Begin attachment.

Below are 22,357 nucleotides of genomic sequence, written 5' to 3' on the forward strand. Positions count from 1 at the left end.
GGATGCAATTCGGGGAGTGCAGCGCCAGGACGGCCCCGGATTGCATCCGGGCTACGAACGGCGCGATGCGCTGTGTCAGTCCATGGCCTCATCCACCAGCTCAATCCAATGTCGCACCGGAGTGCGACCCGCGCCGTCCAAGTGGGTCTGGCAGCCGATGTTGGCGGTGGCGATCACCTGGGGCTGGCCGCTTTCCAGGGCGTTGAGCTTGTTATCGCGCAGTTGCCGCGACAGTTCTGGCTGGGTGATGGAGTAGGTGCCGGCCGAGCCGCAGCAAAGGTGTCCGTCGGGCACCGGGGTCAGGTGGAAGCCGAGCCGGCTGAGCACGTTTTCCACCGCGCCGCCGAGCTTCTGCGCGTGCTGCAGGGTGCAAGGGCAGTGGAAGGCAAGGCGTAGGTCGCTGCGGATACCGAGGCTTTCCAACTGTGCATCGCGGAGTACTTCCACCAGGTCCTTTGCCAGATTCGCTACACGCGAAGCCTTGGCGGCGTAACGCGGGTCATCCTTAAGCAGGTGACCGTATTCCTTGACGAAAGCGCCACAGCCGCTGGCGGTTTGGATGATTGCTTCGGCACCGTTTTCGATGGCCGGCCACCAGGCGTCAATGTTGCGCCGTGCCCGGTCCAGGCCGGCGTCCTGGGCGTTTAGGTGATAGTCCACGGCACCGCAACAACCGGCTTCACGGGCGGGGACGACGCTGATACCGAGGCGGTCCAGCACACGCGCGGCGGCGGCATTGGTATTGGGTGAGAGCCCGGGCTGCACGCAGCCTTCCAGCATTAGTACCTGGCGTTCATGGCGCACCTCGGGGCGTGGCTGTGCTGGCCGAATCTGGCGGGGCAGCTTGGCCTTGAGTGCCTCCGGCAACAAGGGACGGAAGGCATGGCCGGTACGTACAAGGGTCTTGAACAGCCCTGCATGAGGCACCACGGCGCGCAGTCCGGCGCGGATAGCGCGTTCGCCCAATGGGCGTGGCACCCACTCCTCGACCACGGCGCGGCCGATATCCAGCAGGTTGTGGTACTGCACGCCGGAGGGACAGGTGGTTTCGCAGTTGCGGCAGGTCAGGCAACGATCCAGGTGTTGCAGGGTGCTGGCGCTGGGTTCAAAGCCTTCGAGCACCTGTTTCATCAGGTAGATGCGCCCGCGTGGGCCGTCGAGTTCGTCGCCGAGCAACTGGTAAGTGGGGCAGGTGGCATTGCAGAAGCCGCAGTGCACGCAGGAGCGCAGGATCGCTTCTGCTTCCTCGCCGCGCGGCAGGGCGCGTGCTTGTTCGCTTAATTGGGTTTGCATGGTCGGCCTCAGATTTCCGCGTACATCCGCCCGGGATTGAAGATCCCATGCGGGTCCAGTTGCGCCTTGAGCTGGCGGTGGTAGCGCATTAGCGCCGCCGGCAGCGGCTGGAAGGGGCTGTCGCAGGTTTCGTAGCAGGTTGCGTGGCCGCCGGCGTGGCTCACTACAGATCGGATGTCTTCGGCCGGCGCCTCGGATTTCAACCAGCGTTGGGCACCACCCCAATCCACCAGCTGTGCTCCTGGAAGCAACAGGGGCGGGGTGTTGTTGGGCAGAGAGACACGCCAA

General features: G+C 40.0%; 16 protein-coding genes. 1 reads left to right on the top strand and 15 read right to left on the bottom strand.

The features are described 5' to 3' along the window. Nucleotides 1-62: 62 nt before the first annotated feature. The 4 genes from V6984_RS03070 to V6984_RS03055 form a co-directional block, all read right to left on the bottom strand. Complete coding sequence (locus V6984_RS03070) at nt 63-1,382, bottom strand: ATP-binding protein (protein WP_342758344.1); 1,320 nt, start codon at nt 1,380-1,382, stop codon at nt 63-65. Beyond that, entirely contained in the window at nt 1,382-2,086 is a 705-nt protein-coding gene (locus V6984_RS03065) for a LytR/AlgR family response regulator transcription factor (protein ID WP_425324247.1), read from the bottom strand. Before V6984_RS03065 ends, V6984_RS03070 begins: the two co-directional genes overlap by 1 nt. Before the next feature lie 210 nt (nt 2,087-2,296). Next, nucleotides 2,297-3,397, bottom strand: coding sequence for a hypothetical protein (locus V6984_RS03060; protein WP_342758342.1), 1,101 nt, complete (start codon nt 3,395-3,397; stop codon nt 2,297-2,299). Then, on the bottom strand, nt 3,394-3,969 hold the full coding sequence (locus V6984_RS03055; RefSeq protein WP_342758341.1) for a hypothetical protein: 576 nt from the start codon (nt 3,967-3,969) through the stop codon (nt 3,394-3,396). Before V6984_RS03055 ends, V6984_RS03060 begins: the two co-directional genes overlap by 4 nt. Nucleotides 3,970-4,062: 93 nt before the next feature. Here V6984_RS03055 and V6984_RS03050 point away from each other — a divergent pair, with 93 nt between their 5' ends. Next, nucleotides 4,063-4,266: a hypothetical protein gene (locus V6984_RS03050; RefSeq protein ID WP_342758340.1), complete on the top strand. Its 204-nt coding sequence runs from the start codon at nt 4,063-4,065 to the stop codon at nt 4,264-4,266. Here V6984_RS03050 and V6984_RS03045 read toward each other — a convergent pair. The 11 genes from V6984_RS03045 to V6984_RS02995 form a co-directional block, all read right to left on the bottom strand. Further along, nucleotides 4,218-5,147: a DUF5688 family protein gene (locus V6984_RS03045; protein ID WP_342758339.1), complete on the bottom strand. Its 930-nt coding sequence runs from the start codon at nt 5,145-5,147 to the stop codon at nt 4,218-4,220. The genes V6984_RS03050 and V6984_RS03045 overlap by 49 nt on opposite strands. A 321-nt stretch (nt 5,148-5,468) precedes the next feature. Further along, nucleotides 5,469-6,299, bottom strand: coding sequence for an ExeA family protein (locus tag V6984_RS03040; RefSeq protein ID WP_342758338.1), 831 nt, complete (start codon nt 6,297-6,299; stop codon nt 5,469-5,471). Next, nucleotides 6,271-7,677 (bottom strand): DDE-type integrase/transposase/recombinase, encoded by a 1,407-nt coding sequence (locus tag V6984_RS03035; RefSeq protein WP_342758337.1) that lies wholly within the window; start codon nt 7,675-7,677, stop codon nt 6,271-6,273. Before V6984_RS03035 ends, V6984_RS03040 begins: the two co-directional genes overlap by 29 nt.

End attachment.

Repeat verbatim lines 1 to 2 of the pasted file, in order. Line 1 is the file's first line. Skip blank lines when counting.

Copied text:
Below are 22,357 nucleotides of genomic sequence, written 5' to 3' on the forward strand. Positions count from 1 at the left end.
GGATGCAATTCGGGGAGTGCAGCGCCAGGACGGCCCCGGATTGCATCCGGGCTACGAACGGCGCGATGCGCTGTGTCAGTCCATGGCCTCATCCACCAGCTCAATCCAATGTCGCACCGGAGTGCGACCCGCGCCGTCCAAGTGGGTCTGGCAGCCGATGTTGGCGGTGGCGATCACCTGGGGCTGGCCGCTTTCCAGGGCGTTGAGCTTGTTATCGCGCAGTTGCCGCGACAGTTCTGGCTGGGTGATGGAGTAGGTGCCGGCCGAGCCGCAGCAAAGGTGTCCGTCGGGCACCGGGGTCAGGTGGAAGCCGAGCCGGCTGAGCACGTTTTCCACCGCGCCGCCGAGCTTCTGCGCGTGCTGCAGGGTGCAAGGGCAGTGGAAGGCAAGGCGTAGGTCGCTGCGGATACCGAGGCTTTCCAACTGTGCATCGCGGAGTACTTCCACCAGGTCCTTTGCCAGATTCGCTACACGCGAAGCCTTGGCGGCGTAACGCGGGTCATCCTTAAGCAGGTGACCGTATTCCTTGACGAAAGCGCCACAGCCGCTGGCGGTTTGGATGATTGCTTCGGCACCGTTTTCGATGGCCGGCCACCAGGCGTCAATGTTGCGCCGTGCCCGGTCCAGGCCGGCGTCCTGGGCGTTTAGGTGATAGTCCACGGCACCGCAACAACCGGCTTCACGGGCGGGGACGACGCTGATACCGAGGCGGTCCAGCACACGCGCGGCGGCGGCATTGGTATTGGGTGAGAGCCCGGGCTGCACGCAGCCTTCCAGCATTAGTACCTGGCGTTCATGGCGCACCTCGGGGCGTGGCTGTGCTGGCCGAATCTGGCGGGGCAGCTTGGCCTTGAGTGCCTCCGGCAACAAGGGACGGAAGGCATGGCCGGTACGTACAAGGGTCTTGAACAGCCCTGCATGAGGCACCACGGCGCGCAGTCCGGCGCGGATAGCGCGTTCGCCCAATGGGCGTGGCACCCACTCCTCGACCACGGCGCGGCCGATATCCAGCAGGTTGTGGTACTGCACGCCGGAGGGACAGGTGGTTTCGCAGTTGCGGCAGGTCAGGCAACGATCCAGGTGTTGCAGGGTGCTGGCGCTGGGTTCAAAGCCTTCGAGCACCTGTTTCATCAGGTAGATGCGCCCGCGTGGGCCGTCGAGTTCGTCGCCGAGCAACTGGTAAGTGGGGCAGGTGGCATTGCAGAAGCCGCAGTGCACGCAGGAGCGCAGGATCGCTTCTGCTTCCTCGCCGCGCGGCAGGGCGCGTGCTTGTTCGCTTAATTGGGTTTGCATGGTCGGCCTCAGATTTCCGCGTACATCCGCCCGGGATTGAAGATCCCATGCGGGTCCAGTTGCGCCTTGAGCTGGCGGTGGTAGCGCATTAGCGCCGCCGGCAGCGGCTGGAAGGGGCTGTCGCAGGTTTCGTAGCAGGTTGCGTGGCCGCCGGCGTGGCTCACTACAGATCGGATGTCTTCGGCCGGCGCCTCGGATTTCAACCAGCGTTGGGCACCACCCCAATCCACCAGCTGTGCTCCTGGAAGCAACAGGGGCGGGGTGTTGTTGGGCAGAGAGACACGCCAA